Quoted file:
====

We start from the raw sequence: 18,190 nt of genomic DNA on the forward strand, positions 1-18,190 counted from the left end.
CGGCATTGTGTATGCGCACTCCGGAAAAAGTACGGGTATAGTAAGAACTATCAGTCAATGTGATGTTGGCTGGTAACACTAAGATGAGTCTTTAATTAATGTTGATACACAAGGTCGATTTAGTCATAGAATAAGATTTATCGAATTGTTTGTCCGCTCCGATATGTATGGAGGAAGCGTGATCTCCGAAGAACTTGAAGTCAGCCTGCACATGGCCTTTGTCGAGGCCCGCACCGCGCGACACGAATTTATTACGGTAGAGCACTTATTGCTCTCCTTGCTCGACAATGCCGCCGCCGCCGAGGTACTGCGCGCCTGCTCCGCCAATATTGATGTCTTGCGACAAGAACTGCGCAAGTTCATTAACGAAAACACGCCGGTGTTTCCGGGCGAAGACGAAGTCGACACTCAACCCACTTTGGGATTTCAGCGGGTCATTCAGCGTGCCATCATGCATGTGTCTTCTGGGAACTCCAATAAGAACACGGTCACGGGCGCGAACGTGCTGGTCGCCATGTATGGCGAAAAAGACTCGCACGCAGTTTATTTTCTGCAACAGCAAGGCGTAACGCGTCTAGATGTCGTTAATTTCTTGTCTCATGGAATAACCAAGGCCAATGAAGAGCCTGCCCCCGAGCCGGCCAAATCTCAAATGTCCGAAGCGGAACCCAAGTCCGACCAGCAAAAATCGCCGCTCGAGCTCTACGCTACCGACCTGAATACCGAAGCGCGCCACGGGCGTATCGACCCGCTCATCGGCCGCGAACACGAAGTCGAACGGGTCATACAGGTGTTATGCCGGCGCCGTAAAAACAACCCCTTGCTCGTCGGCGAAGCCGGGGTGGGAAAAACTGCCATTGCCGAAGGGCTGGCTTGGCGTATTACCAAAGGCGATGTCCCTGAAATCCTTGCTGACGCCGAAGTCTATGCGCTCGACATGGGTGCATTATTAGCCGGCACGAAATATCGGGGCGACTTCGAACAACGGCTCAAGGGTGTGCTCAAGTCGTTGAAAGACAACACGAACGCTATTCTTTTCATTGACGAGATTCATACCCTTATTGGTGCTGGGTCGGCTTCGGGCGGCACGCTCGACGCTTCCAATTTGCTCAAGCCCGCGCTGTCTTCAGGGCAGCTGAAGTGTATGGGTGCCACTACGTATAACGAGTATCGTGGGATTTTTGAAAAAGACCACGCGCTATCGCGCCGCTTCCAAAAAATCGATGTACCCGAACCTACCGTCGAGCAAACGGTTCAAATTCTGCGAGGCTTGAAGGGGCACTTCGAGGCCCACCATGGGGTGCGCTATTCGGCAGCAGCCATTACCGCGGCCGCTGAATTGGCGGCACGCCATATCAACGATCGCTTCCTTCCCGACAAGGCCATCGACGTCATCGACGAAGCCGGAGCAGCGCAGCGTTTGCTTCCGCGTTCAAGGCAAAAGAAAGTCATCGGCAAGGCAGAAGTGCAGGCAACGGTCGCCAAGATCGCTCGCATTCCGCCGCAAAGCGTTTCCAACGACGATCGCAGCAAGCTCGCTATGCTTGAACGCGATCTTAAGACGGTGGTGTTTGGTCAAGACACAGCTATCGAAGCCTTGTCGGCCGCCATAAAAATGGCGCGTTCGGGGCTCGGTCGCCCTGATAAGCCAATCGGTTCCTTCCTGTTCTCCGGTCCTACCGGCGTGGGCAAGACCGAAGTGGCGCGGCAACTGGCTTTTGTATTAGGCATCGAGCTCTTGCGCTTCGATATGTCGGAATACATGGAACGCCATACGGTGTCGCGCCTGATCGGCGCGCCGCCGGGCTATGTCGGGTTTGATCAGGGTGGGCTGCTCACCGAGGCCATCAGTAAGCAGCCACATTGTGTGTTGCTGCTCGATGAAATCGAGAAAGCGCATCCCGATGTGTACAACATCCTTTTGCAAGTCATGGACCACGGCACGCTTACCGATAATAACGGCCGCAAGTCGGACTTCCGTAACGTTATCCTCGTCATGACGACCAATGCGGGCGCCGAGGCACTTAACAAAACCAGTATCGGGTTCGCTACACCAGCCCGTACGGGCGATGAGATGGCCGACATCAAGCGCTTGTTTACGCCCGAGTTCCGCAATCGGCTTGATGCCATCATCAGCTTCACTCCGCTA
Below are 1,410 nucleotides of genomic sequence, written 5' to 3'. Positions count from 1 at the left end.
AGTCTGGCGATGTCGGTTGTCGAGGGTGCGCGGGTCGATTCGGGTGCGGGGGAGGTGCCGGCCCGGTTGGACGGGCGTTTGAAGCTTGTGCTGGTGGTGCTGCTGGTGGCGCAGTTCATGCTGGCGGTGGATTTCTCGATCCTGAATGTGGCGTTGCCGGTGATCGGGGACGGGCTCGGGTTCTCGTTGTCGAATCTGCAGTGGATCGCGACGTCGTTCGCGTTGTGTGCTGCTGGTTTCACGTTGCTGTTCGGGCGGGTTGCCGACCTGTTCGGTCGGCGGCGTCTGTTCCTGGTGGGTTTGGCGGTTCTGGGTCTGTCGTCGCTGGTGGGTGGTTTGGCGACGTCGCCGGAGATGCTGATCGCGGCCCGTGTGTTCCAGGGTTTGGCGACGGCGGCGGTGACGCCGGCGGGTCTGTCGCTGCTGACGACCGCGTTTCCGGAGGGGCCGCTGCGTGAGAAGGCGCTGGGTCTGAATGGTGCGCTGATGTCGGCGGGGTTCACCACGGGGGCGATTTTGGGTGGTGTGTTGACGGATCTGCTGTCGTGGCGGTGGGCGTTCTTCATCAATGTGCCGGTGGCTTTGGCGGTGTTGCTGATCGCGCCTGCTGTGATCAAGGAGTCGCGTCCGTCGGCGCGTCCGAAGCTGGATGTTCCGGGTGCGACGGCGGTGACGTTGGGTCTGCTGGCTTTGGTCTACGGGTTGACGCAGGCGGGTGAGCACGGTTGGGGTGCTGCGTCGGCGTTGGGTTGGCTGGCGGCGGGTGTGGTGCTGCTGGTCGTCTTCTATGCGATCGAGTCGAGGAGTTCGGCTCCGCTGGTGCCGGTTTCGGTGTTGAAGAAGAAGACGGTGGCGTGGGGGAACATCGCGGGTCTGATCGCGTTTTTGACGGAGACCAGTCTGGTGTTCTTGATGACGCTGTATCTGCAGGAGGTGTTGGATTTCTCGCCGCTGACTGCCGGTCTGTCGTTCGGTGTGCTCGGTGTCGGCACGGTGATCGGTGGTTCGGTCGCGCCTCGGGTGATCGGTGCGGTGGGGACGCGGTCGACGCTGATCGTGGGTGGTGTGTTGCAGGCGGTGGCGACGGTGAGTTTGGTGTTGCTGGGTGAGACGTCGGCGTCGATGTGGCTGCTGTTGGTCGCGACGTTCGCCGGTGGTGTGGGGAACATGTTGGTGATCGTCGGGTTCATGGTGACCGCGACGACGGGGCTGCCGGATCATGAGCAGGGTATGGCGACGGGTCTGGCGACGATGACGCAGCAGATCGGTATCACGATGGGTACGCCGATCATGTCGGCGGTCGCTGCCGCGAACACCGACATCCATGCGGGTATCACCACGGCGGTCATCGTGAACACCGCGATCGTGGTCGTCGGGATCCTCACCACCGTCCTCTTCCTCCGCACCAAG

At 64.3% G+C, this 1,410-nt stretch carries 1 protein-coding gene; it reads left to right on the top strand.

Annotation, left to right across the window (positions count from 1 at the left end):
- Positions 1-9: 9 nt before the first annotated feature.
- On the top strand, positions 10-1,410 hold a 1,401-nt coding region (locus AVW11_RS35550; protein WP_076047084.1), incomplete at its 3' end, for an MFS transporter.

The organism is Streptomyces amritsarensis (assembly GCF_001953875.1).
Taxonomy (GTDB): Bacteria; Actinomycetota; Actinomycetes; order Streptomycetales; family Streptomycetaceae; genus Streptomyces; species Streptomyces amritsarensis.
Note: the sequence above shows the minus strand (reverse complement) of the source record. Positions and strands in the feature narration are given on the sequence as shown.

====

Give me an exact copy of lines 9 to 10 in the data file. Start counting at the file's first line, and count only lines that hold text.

The organism is Streptomyces amritsarensis (assembly GCF_001953875.1).
Taxonomy (GTDB): Bacteria; Actinomycetota; Actinomycetes; order Streptomycetales; family Streptomycetaceae; genus Streptomyces; species Streptomyces amritsarensis.